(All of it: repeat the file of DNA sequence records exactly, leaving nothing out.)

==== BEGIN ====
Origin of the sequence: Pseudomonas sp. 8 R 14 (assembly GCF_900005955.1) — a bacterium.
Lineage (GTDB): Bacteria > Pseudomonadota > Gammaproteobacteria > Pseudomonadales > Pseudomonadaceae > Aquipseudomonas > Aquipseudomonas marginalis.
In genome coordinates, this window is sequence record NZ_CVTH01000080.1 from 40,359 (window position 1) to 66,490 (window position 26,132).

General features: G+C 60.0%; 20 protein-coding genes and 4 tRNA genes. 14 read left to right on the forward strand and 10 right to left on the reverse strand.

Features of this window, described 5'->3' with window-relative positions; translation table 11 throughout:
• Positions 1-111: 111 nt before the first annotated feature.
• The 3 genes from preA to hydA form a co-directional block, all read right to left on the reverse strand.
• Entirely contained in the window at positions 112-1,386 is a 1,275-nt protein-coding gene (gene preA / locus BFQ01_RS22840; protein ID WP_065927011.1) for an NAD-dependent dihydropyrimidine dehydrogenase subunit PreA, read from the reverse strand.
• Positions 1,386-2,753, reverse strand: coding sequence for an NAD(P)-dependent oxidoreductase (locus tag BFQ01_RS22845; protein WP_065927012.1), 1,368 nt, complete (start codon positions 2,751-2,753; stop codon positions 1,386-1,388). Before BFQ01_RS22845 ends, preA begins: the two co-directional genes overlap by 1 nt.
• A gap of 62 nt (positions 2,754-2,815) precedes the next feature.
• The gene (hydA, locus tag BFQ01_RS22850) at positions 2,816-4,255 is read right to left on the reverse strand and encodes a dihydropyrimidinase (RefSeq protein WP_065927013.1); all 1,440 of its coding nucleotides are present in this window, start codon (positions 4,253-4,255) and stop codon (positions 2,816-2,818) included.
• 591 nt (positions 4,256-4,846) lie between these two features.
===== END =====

Origin of the sequence: Pseudomonas sp. 8 R 14 (assembly GCF_900005955.1) — a bacterium.
Lineage (GTDB): Bacteria > Pseudomonadota > Gammaproteobacteria > Pseudomonadales > Pseudomonadaceae > Aquipseudomonas > Aquipseudomonas marginalis.
In genome coordinates, this window is sequence record NZ_CVTH01000080.1 from 40,359 (window position 1) to 66,490 (window position 26,132).

General features: G+C 60.0%; 20 protein-coding genes and 4 tRNA genes. 14 read left to right on the forward strand and 10 right to left on the reverse strand.

Features of this window, described 5'->3' with window-relative positions; translation table 11 throughout:
• Positions 1-111: 111 nt before the first annotated feature.
• The 3 genes from preA to hydA form a co-directional block, all read right to left on the reverse strand.
• Entirely contained in the window at positions 112-1,386 is a 1,275-nt protein-coding gene (gene preA / locus BFQ01_RS22840; protein ID WP_065927011.1) for an NAD-dependent dihydropyrimidine dehydrogenase subunit PreA, read from the reverse strand.
• Positions 1,386-2,753, reverse strand: coding sequence for an NAD(P)-dependent oxidoreductase (locus tag BFQ01_RS22845; protein WP_065927012.1), 1,368 nt, complete (start codon positions 2,751-2,753; stop codon positions 1,386-1,388). Before BFQ01_RS22845 ends, preA begins: the two co-directional genes overlap by 1 nt.
• A gap of 62 nt (positions 2,754-2,815) precedes the next feature.
• The gene (hydA, locus tag BFQ01_RS22850) at positions 2,816-4,255 is read right to left on the reverse strand and encodes a dihydropyrimidinase (RefSeq protein WP_065927013.1); all 1,440 of its coding nucleotides are present in this window, start codon (positions 4,253-4,255) and stop codon (positions 2,816-2,818) included.
• 591 nt (positions 4,256-4,846) lie between these two features.